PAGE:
On one too many occasions, the AEW concept, or ASaC (Airborne Surveillance and Control), if you please, has sustained several set back´s. The development of UAS (Unmanned Aerial System), the increasingly growing evolution of the ship borne radar and the ever more outstanding capabilities of today´s fighters are partially to blame for the reduction of AEW assets. Until Operation Iraqi Freedom, Spain was the only Nation willing to sacrifice their AEW units. But this Operation proved, once again, the value of these systems, not only from a surveillance point of view, but also in their role in CAS, SCAR, CSAR and many other missions.
There are quite a few cases in which an AEW would have come in handy. I wouldn´t like to fall into the turbulent hands of virtual history, trying to analyze what could have happened if. But we all remember well the events that took place in the Falkland Isles in 1982, particularly that of HMS Sheffield, sunk to an Exocet missile fired from a Super Etendard, despite having the ever so efficient Type 1022 RADAR (later modified to increase its capabilities against low flying targets). The tactical implications have been studied in detail and little could I add to the conclusions.
Or the case of HMS Ardent, which sunk under a fierce bomb attack, not before gallantly returning fire with its main artillery. In the book “Through Fire and Water”, Mark Higgitt masterfully explains the great difficulty in engaging multiple aircraft, inbound from several bearings and with very low flying profiles. Ironically, Sea Dart and Sea Cat missiles, though efficient and reliable as they were, could not be put into proper use in these cases due, in part, to the lack of detection at greater ranges. Maybe if some sort of AEW asset were available at the moment. Or if the Earth had been completely flat.
But this short war in open waters was (so far) the very last of its kind, and the slim chances that a similar engagement take place a few short years down the line have convinced many that AEW is no longer that necessary.
However, in 2006 irony kicked in hard when a C-802 Saccade scored an impact on an Israeli corvette and a merchant ship many miles away, launched from a canister fitted truck. Try to think of a Saccade inbound at 0.9Mach and a little under 80ft. Even if you are capable of achieving detection at the first possible moment, either you make your first reaction count or there is virtually no time for a second chance. To add to the irony, the RCS (RADAR Cross Section) of some missiles is simply too small. In other cases, such as the SS-N-12 Sandbox, the speed they achieve (2.0-2.4Mach) is quite simply so great that, even if we allow for a 20% error in its speed calculation, we would still be facing a missile coming in at well over the 1.5 Mach mark.
Samuel Coleridge once said that “If men cold learn from History, what lesson it might teach us!. But passion and party blind our eyes, and the light which experience gives us is a lantern on the stern which shines on the waves behind us” . The quote is certainly fitting, with the exception of the Royal Navy, which quickly learned the lessons during the fight for the Falklands and in record time had THORN-EMI equip a Westland Sea King with the Searchwater Mk-II, de facto creating the very first helicopter embarked AEW. Since then, the word “Searchwater” has been praised by escorts and fighters alike, and feared by foes.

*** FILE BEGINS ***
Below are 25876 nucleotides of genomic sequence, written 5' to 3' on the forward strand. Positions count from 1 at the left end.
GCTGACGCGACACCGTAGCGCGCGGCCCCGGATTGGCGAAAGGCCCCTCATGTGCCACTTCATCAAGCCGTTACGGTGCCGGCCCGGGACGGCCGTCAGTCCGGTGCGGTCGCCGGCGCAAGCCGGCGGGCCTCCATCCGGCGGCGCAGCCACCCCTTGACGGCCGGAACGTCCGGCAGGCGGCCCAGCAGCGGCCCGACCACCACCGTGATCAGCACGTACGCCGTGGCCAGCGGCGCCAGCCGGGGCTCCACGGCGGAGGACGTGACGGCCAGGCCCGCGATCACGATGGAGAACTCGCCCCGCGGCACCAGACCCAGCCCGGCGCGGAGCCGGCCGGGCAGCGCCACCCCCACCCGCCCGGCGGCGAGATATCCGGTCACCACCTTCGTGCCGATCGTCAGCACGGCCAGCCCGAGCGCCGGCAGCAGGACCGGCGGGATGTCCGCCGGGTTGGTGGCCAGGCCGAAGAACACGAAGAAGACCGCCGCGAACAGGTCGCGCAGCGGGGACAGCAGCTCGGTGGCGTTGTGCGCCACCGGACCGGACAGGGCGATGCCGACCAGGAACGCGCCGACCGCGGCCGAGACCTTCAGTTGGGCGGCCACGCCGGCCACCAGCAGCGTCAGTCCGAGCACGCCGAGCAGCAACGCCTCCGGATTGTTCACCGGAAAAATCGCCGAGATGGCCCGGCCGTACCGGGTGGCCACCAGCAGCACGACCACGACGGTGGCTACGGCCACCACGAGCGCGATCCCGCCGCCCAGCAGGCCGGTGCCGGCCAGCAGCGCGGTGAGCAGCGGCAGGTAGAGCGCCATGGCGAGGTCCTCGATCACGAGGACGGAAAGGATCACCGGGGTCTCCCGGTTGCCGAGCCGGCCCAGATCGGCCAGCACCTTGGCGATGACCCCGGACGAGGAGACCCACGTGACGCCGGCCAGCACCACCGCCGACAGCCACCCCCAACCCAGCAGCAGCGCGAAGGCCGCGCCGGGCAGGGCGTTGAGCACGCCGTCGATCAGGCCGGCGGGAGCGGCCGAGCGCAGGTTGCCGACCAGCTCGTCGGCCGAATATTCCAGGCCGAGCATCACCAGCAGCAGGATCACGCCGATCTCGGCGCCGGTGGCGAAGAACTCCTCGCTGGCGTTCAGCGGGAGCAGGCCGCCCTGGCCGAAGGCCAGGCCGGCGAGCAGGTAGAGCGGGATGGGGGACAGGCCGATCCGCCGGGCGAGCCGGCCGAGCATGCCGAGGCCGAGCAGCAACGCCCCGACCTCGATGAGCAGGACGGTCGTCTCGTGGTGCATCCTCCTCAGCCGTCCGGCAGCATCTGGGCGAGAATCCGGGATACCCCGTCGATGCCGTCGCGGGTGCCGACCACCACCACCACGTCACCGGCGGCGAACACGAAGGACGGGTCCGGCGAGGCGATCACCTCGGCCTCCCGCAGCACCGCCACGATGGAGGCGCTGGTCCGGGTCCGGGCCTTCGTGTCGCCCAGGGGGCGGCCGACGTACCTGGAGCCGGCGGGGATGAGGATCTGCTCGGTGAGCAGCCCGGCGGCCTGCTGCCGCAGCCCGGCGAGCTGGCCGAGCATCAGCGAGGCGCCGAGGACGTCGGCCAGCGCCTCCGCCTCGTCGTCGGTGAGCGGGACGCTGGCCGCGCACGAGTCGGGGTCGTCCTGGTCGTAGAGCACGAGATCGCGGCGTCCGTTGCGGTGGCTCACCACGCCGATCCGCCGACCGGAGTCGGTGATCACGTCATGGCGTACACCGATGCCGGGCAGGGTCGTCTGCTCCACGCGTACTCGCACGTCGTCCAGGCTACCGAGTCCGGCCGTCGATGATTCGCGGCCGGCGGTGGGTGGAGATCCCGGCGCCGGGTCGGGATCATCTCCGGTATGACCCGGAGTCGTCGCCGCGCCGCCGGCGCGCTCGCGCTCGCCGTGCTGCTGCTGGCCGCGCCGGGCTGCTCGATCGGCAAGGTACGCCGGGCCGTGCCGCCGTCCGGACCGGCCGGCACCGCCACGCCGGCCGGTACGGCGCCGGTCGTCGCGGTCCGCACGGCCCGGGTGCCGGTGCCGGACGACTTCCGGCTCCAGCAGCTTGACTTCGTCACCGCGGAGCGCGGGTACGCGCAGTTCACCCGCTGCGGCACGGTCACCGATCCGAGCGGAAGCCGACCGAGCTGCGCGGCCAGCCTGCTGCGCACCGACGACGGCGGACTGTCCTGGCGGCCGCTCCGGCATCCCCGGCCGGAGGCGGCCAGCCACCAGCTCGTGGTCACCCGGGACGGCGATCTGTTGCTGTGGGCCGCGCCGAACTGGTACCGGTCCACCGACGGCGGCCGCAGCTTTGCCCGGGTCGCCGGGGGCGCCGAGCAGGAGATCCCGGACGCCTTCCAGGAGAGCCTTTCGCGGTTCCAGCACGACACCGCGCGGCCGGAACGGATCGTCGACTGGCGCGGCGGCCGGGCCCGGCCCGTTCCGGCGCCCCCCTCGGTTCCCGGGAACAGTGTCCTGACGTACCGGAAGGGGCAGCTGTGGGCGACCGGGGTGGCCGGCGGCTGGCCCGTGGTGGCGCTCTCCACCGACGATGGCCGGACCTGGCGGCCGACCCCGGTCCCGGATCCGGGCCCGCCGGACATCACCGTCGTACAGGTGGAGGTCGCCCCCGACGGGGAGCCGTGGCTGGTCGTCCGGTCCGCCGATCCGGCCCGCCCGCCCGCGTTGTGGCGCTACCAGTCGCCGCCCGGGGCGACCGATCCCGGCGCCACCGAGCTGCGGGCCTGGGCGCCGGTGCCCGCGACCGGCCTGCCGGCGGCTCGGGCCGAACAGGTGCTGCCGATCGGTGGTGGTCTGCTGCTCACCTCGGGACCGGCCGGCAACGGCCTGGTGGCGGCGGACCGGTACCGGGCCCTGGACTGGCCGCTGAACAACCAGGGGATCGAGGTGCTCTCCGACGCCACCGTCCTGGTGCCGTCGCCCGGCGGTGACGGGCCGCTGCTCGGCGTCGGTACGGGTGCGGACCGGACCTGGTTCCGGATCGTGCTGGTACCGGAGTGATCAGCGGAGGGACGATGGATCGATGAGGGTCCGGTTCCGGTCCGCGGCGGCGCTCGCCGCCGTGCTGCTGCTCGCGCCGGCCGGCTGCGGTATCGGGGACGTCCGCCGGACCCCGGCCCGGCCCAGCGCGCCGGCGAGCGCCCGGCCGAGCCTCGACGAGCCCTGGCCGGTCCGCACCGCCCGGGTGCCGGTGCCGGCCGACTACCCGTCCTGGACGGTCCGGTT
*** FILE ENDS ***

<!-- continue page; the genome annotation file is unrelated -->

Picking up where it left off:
No doubt that early warning is of great benefit to any unit within a naval force. To some, is provides ample tie and information to adequately program ECM systems (soft and hard kill), and to others it simply helps those operating pseudo automatic CIWS systems or any such like. The possibilities are endless but, in any case, the simple act of providing a bearing, distance and speed is no less than crucial information. I´ve often been assured by engineers that some system, at the time under my boot, only needed a little over 2 sec to react to an incoming threat. Well, I´ve always been speedy in replying that I shall do my utmost to not put that feature to test.
But some new generation AEW systems, now called ASaC´s, have achieved outstanding results. The most brilliant of these kits has and continues to be the Searchwater MK-VII. It´s role during Operation Iraqi Freedom has been decisive. New upgrades such as LINK-16, Doppler Pulsed RADAR o GMTI are only small examples of the capabilities that it can deliver in the battle field (no need to spell out the details). During this war, Operation TELIC marked the beginning of the landings, not only as surveillance units but also as tactical control units, providing on the scene information and guidance. No SPY RADAR, no APAR no nothing. Just an evolution of the old Mk-II, fitted in a 1960´s helicopter which can operate from a large aircraft carrier or s simple escort with a small flight deck. It can´t get any easier than that.
During those months, not many AEW assets in the world were capable of operating over land guaranteeing detection at very low altitudes. It proved its value and many have seen it fit to try and develop something similar. In any case, this excellent asset has, in a way, created a small precedent as it has successfully proven that escorts no longer need to close in on the shore line in order to guarantee the successful protection of its valuable units, amphibious forces or attack aircraft. I´ll leave to the gods the question of whether this is the moment to begin developing a similar ASaC within NATO countries to achieve low costs. For the time being, I´ll just stick to the fact that, this ASaC and its mother ship is, as of now, a difficult duo to beat.